Don't open the box
Michael Stephen Fuchs - who first hit our bookshelves with the technothriller The Manuscript (which I reviewed for Pulp.Net) is back. His new work is more-or-less in the same genre, and a specific one at that: Our heroes and/or heroines are undergoing an existential crisis and some form of Psychic MacGuffin (that might resolve said crisises) presents itself with a flash two thirds into the book; heroes and heroines then fall over themselves in an effort to claim the MacGuffin before Others do. The Others will be toting an embarrassment of weaponry and many fire-fights will come to pass before the MacGuffin is taken, by either our heroes/heroines or the Others...with existentially interesting results.
If this book was a car, it would be very difficult to handle, look swanky, and have little boot space...but you'll have a soft spot for it all the same.
The main protagonist is a woman fighting for meaning in her life following the death of her elder brother. Though British, she has fled to California where she works as a computer programmer tasked with constructing artificially intelligent 'bots' for first-person shooters. Prior to this, she was an academic specialising in AI. She lives - somewhat improbably, it has to be said - with a Bonobo chimpanzee and spends her days in conversation in with her office mate, Thad, a hunky-but-married computer engineer. Both of them have issues with whether or not their lives can have meaning.
For a thriller, the Pandora's Sisters is actually quite slow to start. Fuchs patches this a little with a 'flashforward' section that shows how much peril the protoganist will get into - in the Vatican, apparently, and it will involve halberds and Swiss Guards dressed like Bavarian school children. Until then, the book comprises a somewhat frustrating combination of character navel-gazing and occasionally interesting mini-essays on aspects of popular science, particularly evolutionary psychology.
I had a mixed reaction to the philosophy in this book. Fuchs is a philosophy graduate, and no doubt knows his stuff. But his characters - some of whom have PhDs in related fields - seem to produce, for the most part, rather weak philosophical ramblings of the kind one reads in bad undergraduate essays. Now, a work of fiction isn't an essay, and this might well be the result of Fuchs smoothing out some of more difficult bits...but I was disappointed.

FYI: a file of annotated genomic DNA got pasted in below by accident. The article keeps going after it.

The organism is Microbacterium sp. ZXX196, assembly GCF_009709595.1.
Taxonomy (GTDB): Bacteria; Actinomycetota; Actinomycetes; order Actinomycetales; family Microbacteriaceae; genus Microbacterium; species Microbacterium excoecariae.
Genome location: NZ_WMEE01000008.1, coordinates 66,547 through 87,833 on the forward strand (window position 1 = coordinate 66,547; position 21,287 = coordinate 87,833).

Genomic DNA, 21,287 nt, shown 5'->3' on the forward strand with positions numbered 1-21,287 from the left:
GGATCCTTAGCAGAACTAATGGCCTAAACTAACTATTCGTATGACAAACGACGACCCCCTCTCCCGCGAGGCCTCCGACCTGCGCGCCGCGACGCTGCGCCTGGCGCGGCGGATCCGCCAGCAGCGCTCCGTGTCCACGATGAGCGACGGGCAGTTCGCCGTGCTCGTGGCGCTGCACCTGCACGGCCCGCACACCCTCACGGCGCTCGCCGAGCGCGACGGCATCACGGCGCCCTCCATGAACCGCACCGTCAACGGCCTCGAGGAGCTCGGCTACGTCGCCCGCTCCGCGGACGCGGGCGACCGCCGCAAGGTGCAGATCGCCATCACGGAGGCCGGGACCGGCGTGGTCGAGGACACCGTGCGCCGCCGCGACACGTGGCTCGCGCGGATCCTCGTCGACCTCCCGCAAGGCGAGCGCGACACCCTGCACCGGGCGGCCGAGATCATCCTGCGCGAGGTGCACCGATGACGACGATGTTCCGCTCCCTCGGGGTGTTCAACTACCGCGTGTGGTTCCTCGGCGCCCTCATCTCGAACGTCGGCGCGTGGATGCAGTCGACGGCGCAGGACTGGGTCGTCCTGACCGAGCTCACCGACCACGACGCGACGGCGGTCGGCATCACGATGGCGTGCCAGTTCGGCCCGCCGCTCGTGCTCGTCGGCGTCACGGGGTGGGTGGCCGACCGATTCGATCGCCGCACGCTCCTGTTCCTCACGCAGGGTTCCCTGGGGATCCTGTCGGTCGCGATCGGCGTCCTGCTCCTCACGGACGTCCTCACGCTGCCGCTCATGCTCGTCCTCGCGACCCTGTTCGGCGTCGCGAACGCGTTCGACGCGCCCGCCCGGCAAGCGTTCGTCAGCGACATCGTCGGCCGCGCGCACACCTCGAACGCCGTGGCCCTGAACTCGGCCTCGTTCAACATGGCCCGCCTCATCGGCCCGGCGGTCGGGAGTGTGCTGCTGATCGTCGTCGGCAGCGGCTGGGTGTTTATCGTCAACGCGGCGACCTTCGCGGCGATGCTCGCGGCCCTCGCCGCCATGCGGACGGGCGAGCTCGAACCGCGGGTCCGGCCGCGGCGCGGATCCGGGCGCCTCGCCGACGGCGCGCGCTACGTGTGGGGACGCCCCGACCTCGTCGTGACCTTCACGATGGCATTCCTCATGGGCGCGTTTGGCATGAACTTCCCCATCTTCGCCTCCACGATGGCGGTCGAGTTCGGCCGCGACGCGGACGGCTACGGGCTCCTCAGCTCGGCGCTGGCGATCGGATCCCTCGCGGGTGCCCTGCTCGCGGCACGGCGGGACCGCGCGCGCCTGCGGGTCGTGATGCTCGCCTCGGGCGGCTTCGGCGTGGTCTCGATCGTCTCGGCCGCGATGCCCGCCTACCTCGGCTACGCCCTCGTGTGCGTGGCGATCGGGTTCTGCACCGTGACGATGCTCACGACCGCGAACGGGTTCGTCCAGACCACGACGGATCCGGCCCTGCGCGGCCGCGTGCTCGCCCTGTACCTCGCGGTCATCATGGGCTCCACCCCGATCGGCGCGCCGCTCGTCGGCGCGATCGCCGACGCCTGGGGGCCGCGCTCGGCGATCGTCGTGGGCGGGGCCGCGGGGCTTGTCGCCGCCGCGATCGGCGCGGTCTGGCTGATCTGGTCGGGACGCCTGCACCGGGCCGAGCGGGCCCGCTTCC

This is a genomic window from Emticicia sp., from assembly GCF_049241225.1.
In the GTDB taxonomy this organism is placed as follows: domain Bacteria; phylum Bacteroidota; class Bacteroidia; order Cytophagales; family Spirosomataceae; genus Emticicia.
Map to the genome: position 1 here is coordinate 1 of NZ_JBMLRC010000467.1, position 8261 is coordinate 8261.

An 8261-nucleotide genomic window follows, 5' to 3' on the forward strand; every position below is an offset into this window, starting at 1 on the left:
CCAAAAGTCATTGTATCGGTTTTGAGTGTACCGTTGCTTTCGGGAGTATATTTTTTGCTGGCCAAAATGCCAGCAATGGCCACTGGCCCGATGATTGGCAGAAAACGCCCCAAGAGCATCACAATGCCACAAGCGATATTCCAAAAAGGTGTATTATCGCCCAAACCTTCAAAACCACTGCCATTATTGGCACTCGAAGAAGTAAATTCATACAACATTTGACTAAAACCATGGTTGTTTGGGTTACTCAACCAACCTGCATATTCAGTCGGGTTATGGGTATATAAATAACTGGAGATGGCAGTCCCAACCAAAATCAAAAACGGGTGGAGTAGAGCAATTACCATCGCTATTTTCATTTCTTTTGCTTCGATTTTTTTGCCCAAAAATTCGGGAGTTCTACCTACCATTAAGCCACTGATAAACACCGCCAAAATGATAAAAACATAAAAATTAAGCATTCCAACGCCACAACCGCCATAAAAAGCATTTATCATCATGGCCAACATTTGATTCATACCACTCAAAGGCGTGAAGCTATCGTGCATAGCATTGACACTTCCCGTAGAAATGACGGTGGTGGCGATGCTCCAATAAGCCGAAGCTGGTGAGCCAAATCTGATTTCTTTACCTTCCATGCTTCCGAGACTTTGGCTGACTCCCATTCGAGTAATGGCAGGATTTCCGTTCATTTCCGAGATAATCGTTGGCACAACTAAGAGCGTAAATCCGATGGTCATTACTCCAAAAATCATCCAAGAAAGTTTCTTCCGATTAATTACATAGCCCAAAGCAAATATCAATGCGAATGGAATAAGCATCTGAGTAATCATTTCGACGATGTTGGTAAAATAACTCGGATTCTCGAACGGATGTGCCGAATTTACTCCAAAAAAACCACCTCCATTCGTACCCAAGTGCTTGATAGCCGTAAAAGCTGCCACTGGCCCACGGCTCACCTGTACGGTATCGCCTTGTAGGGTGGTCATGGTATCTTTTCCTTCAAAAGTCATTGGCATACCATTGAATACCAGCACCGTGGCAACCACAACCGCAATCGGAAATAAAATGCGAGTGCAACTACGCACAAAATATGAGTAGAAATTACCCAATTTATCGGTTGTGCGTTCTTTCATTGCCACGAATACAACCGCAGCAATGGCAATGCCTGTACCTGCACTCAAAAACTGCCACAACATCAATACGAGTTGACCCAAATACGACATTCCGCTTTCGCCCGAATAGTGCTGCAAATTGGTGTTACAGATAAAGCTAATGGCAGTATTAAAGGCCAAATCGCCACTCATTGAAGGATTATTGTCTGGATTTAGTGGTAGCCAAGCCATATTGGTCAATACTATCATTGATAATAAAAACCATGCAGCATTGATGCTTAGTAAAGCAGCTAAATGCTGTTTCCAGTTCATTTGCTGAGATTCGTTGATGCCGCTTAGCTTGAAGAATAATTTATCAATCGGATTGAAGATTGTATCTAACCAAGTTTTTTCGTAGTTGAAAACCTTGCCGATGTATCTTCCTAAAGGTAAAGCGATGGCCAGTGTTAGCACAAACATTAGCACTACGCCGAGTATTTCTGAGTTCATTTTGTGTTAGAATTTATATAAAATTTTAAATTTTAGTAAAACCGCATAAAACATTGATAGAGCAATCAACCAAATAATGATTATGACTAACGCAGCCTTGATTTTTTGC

For example, one of the dangers (to identity) of applying evolutionary psychology to human behaviour is that, to an extent, a component of our behaviour must be determined by the information in our genes. ...But that does not mean that the remainder is fodder for our free will. It is controlled by the information in our environment. And the combination of these two complex information systems - the human body and its environment - covers the extent of our behaviour. Though the characters in Pandora's Sisters search for meaning as something hidden, almost, in the genes, it seems that a meaninglessness is already apparent in their discussions about evolutionary psychology, completely independently of any 'Pandora code' in the DNA. And yet, as far as I can tell, they don't consider this.
The other difficulty I had concerned the notion of consciousness. There are lots of good arguments that counter the 'ghost in the machine' dualist of Descartes and others, and (speaking with my cognitive science hat on) most neuroscientists today see consciousness as a 'wave crest', if you will, of many components that, in themselves, do not show 'conscious behaviour'. The perspective is one of evolutionary continuity, too, with chimpanzees, for example, seen as having the precursors consciousness (because of their shared ancestry with modern humans). But the characters in this book see the emergence of consciousness as a mystery that somehow confounds evolution, just as nineteenth century critics of natural selection though the eye was too complex to evolve (in fact, it has evolved several times independently). I just didn't buy it.
Still, I recognise that this is a work of entertainment. Once the guns come out, the novel switches gear into a dream-like actioner where characters discuss their favourite automatic rifles, perform startling feats of derring-do, and generally bust caps in various asses. Fuchs's prose is sharper and wittier than before, and he's kept the focus on fewer characters. Definitely worth a look.